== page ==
Utah Jazz notes: ESPN's Avery Johnson likes Jazz's potential
ESPN analyst and one-time NBA Coach of the Year Avery Johnson likes what he sees when it comes to the long-term potential of the Utah Jazz, and the strides the team's young core has taken this year.
That's one of the reasons he thinks it's critical the Jazz bring back fourth-year swingman Gordon Hayward, a restricted free agent at the end of this season.
"He's what I call a valuable asset. The worst thing you can do with a valuable asset is allow a valuable asset to walk without any compensation," Johnson told The Tribune this week. "The best thing to do is to retain their services. I'm hopeful that he and the Jazz can work something out contractually this summer. â¦ It's hard to allow [coaches] to put 3-4 years into a young man like that and just allow him to sign an offer sheet and leave. Look at what happened to Wes Matthews [who left Utah for Portland after one season]. I think if the Jazz could do that one over again, they probably wouldn't allow Wes to leave."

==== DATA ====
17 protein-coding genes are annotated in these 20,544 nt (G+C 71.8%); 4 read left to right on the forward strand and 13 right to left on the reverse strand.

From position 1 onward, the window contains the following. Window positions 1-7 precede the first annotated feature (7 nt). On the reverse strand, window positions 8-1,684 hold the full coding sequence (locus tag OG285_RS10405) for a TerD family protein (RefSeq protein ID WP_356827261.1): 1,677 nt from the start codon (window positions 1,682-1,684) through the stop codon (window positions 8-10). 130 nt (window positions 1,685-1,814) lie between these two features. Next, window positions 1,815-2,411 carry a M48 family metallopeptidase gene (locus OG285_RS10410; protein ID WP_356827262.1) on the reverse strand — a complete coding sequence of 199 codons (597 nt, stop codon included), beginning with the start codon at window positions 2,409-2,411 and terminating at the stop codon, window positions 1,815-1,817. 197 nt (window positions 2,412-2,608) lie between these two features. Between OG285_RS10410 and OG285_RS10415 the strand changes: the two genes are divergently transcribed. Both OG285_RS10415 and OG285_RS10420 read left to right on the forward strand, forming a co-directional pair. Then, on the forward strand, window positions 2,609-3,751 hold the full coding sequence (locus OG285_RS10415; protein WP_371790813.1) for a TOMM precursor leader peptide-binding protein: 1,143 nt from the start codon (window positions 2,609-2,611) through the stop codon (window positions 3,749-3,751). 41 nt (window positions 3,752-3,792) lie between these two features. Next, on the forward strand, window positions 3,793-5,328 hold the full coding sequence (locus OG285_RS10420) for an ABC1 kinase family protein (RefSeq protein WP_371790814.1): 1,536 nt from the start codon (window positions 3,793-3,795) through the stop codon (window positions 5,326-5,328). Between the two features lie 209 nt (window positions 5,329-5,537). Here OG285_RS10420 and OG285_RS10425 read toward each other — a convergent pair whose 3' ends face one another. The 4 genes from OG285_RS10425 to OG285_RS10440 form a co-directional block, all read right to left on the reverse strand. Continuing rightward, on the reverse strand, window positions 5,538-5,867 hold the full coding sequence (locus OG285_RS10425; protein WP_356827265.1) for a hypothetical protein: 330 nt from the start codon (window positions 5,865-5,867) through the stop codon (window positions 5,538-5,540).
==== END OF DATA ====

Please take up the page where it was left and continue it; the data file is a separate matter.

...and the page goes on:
Johnson, who played point guard in the league for 16 seasons, has also been impressed with the early play of Trey Burke and thinks the Jazz got a steal by trading up to grab the point guard out of Michigan at No. 9.
"If you redo the draft, that's an easy one," Johnson said. "He would be a top-five pick. I thought he was going to be a top-five pick."
With a highly touted draft class expected this year, there's been plenty of attention already on what might happen in June. But Johnson, for one, is not an advocate of "tanking."
"You can supposedly tank and still not get the first pick. We don't have a system like football," he said. "The Spurs got Tim Duncan and they had the fourth-worst record in the NBA that year. â¦ It's really a crapshoot. You just never know. People said for a while the Houston Rockets should tank.
"Instead, they added valuable, marketable assets and they got James Harden and Dwight Howard."
Asked what the Jazz need to do to strengthen their roster in the offseason, Johnson turned his attention to the Bluegrass State.
"I think they can use more of a hybrid four, more like a Julius Randle type of player," Johnson said of the Kentucky freshman. "A four-man that can put the ball on the floor, create some offense, play outside and inside."
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